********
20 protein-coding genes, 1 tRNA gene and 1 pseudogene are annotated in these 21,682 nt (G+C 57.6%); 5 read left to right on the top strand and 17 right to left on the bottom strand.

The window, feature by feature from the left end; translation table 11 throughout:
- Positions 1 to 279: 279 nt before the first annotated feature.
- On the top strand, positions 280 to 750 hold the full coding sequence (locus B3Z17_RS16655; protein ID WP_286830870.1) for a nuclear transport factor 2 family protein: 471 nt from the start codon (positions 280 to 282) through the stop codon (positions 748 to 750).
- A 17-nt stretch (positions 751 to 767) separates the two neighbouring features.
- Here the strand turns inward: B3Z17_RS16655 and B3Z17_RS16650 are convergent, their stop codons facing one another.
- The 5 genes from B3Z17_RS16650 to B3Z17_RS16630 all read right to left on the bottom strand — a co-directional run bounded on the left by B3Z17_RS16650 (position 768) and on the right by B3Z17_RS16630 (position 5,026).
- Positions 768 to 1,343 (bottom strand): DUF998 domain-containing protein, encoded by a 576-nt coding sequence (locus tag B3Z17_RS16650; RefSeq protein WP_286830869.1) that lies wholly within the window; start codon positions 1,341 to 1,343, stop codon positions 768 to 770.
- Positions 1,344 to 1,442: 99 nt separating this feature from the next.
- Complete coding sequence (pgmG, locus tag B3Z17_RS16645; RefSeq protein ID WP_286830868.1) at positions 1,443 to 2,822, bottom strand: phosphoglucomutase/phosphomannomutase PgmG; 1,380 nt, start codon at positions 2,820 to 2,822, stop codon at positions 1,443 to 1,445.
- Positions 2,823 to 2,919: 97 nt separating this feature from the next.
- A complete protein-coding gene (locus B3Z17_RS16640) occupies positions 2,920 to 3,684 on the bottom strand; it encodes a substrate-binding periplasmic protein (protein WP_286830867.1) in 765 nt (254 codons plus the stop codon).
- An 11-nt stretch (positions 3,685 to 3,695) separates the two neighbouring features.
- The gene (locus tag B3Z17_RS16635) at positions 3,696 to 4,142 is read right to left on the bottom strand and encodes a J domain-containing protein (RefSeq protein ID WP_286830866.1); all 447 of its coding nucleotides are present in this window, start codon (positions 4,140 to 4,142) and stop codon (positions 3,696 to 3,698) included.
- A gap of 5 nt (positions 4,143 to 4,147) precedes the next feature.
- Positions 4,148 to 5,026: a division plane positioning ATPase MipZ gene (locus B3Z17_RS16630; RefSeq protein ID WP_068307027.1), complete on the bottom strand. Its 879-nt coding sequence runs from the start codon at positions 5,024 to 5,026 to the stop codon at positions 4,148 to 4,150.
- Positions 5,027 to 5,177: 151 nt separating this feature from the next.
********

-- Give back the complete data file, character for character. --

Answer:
20 protein-coding genes, 1 tRNA gene and 1 pseudogene are annotated in these 21,682 nt (G+C 57.6%); 5 read left to right on the top strand and 17 right to left on the bottom strand.

The window, feature by feature from the left end; translation table 11 throughout:
- Positions 1 to 279: 279 nt before the first annotated feature.
- On the top strand, positions 280 to 750 hold the full coding sequence (locus B3Z17_RS16655; protein ID WP_286830870.1) for a nuclear transport factor 2 family protein: 471 nt from the start codon (positions 280 to 282) through the stop codon (positions 748 to 750).
- A 17-nt stretch (positions 751 to 767) separates the two neighbouring features.
- Here the strand turns inward: B3Z17_RS16655 and B3Z17_RS16650 are convergent, their stop codons facing one another.
- The 5 genes from B3Z17_RS16650 to B3Z17_RS16630 all read right to left on the bottom strand — a co-directional run bounded on the left by B3Z17_RS16650 (position 768) and on the right by B3Z17_RS16630 (position 5,026).
- Positions 768 to 1,343 (bottom strand): DUF998 domain-containing protein, encoded by a 576-nt coding sequence (locus tag B3Z17_RS16650; RefSeq protein WP_286830869.1) that lies wholly within the window; start codon positions 1,341 to 1,343, stop codon positions 768 to 770.
- Positions 1,344 to 1,442: 99 nt separating this feature from the next.
- Complete coding sequence (pgmG, locus tag B3Z17_RS16645; RefSeq protein ID WP_286830868.1) at positions 1,443 to 2,822, bottom strand: phosphoglucomutase/phosphomannomutase PgmG; 1,380 nt, start codon at positions 2,820 to 2,822, stop codon at positions 1,443 to 1,445.
- Positions 2,823 to 2,919: 97 nt separating this feature from the next.
- A complete protein-coding gene (locus B3Z17_RS16640) occupies positions 2,920 to 3,684 on the bottom strand; it encodes a substrate-binding periplasmic protein (protein WP_286830867.1) in 765 nt (254 codons plus the stop codon).
- An 11-nt stretch (positions 3,685 to 3,695) separates the two neighbouring features.
- The gene (locus tag B3Z17_RS16635) at positions 3,696 to 4,142 is read right to left on the bottom strand and encodes a J domain-containing protein (RefSeq protein ID WP_286830866.1); all 447 of its coding nucleotides are present in this window, start codon (positions 4,140 to 4,142) and stop codon (positions 3,696 to 3,698) included.
- A gap of 5 nt (positions 4,143 to 4,147) precedes the next feature.
- Positions 4,148 to 5,026: a division plane positioning ATPase MipZ gene (locus B3Z17_RS16630; RefSeq protein ID WP_068307027.1), complete on the bottom strand. Its 879-nt coding sequence runs from the start codon at positions 5,024 to 5,026 to the stop codon at positions 4,148 to 4,150.
- Positions 5,027 to 5,177: 151 nt separating this feature from the next.